Additionally, under the Affordable Care Act, or ACA, people with HIV can buy their own coverage in the healthcare marketplace. In response to COVID-19 in the U.S., a number of states have opened enrollment to allow people to purchase insurance through the health insurance marketplaces outside of the typical open enrollment period. Depending on your income level, financial assistance may be available. In most states, coverage may also be available through expanded Medicaid programs. Learn more about getting and paying for HIV care.

Make sure your prescriptions are up to date and that you have a full supply of your medications.

Don’t wait until the last minute to refill your prescription. If possible, ask your provider if you can get an extra month’s supply of your medication so that you always have treatment available. And check with your health plan to find out how they might help ensure continued access to treatment during this time. Some insurers allow up to a 90-day supply, while others may let you renew to have some extras on hand.

Keep your distance, stay connected. #StayHomeSaveLives

Referred to as physical or social distancing, this means putting distance between yourself and others, including staying home as much as possible and avoiding contact with those outside your household. This is both to keep yourself and your loved ones from getting sick, as well as inadvertently passing the coronavirus to others, both of which can overburden the health system. If you have any signs of illness, you should not leave the house at all until symptoms clear.

When you leave the house for essential needs only, the guidance from the CDC is to keep at least six feet between you and others. Essential needs may include going to the grocery store (try to limit to one time a week) or pharmacy. Outdoor exercise is allowed in most areas. For more on physical / social distancing go to the CDC or check your local health department for guidance in your area. Click here for mental health resources, including free/low cost and virtual or phone support options.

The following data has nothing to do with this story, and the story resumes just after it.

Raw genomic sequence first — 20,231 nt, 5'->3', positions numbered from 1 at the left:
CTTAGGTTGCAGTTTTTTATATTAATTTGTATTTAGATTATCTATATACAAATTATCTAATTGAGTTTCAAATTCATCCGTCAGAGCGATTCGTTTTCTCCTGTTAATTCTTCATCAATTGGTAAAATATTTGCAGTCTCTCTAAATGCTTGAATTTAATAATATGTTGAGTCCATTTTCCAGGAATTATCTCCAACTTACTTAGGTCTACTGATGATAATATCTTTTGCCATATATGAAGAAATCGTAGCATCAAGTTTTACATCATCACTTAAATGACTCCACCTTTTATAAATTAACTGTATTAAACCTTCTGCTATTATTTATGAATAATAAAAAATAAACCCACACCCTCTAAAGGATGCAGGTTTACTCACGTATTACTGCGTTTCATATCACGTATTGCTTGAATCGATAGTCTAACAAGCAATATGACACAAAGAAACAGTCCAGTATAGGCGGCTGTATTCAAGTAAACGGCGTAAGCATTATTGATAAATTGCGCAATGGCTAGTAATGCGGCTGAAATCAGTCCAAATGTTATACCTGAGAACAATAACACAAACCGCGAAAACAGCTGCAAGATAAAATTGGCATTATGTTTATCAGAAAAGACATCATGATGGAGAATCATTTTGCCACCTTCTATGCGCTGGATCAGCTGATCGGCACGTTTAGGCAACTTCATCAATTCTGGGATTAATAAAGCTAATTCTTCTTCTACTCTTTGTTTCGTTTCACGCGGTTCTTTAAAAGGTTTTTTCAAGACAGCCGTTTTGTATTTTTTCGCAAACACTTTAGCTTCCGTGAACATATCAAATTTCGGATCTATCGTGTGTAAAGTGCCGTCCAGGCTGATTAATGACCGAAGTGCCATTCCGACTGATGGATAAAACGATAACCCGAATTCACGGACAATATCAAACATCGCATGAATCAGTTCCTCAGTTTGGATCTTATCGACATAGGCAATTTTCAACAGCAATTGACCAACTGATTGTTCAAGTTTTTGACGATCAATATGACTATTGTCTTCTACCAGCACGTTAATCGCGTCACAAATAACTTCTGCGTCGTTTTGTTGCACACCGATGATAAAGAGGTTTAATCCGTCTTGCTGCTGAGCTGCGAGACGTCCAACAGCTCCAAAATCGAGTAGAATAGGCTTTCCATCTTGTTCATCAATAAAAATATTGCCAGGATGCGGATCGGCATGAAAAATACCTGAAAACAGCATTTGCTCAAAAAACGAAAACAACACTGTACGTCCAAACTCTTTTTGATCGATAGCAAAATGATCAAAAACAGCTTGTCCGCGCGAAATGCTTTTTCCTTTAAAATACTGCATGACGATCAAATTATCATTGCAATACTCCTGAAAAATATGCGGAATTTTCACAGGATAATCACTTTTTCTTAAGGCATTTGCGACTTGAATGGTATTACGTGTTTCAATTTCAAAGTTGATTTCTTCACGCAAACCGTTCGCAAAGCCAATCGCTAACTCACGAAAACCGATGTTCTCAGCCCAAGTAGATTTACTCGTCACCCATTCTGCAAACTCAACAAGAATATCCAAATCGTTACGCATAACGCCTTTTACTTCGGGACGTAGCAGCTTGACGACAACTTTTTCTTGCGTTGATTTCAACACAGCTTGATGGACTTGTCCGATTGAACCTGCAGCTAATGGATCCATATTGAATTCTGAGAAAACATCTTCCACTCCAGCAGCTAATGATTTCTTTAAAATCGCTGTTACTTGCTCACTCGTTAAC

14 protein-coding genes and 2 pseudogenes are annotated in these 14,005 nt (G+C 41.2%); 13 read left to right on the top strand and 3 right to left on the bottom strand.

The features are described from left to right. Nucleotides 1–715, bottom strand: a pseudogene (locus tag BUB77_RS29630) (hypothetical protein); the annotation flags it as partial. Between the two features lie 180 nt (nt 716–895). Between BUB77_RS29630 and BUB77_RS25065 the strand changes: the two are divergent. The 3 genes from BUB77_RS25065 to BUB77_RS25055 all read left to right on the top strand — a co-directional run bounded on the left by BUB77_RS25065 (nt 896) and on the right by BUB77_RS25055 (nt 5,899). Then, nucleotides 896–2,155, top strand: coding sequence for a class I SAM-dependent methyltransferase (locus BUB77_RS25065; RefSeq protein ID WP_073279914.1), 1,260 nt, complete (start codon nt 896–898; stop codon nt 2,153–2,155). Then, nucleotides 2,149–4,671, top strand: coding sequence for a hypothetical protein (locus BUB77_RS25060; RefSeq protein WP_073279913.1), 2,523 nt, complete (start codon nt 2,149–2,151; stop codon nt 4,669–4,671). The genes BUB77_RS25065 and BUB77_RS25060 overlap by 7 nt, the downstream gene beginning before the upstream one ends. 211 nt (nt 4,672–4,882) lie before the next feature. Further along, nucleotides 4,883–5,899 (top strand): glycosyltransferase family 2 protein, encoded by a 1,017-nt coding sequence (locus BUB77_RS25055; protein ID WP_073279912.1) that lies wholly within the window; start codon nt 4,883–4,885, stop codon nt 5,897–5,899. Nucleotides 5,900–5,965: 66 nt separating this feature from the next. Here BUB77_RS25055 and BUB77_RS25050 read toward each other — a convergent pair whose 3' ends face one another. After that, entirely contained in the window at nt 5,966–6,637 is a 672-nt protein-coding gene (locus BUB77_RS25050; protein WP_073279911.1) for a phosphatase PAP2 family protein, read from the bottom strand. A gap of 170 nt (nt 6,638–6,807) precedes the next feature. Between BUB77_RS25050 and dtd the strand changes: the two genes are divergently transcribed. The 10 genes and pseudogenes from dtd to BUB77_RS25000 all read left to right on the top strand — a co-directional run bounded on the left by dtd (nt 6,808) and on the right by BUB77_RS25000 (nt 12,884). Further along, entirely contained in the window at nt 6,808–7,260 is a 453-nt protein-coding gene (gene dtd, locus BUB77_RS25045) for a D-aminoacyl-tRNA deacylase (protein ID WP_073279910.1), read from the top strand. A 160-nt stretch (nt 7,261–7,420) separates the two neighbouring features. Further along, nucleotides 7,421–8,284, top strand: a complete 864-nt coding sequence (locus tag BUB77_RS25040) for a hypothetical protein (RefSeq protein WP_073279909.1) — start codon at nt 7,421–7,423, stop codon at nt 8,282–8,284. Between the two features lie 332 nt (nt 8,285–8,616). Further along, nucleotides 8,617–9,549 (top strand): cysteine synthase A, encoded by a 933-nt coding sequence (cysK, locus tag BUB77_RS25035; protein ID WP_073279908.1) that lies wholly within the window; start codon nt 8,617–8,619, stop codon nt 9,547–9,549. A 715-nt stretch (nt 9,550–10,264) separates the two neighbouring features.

The CDC also recommends wearing cloth face coverings in public settings where other social distancing measures are difficult to maintain (e.g., grocery stores and pharmacies), especially in areas of significant community-based transmission. Simple cloth face coverings can help slow the spread of the virus by preventing people who may not know they have the virus from transmitting it to others. Click here for more on face coverings from the CDC.

And, keep up with that hand washing!

According to the CDC, one of the best ways to protect against coronavirus is to wash your hands frequently with soap and water for at least 20 seconds. Also avoid touching your eyes, nose, and mouth, and stay home if you’re feeling sick.

For up-to-date information about the latest on COVID-19 in the U.S., including what you can do to keep yourself and loved ones healthy, visit the CDC-supported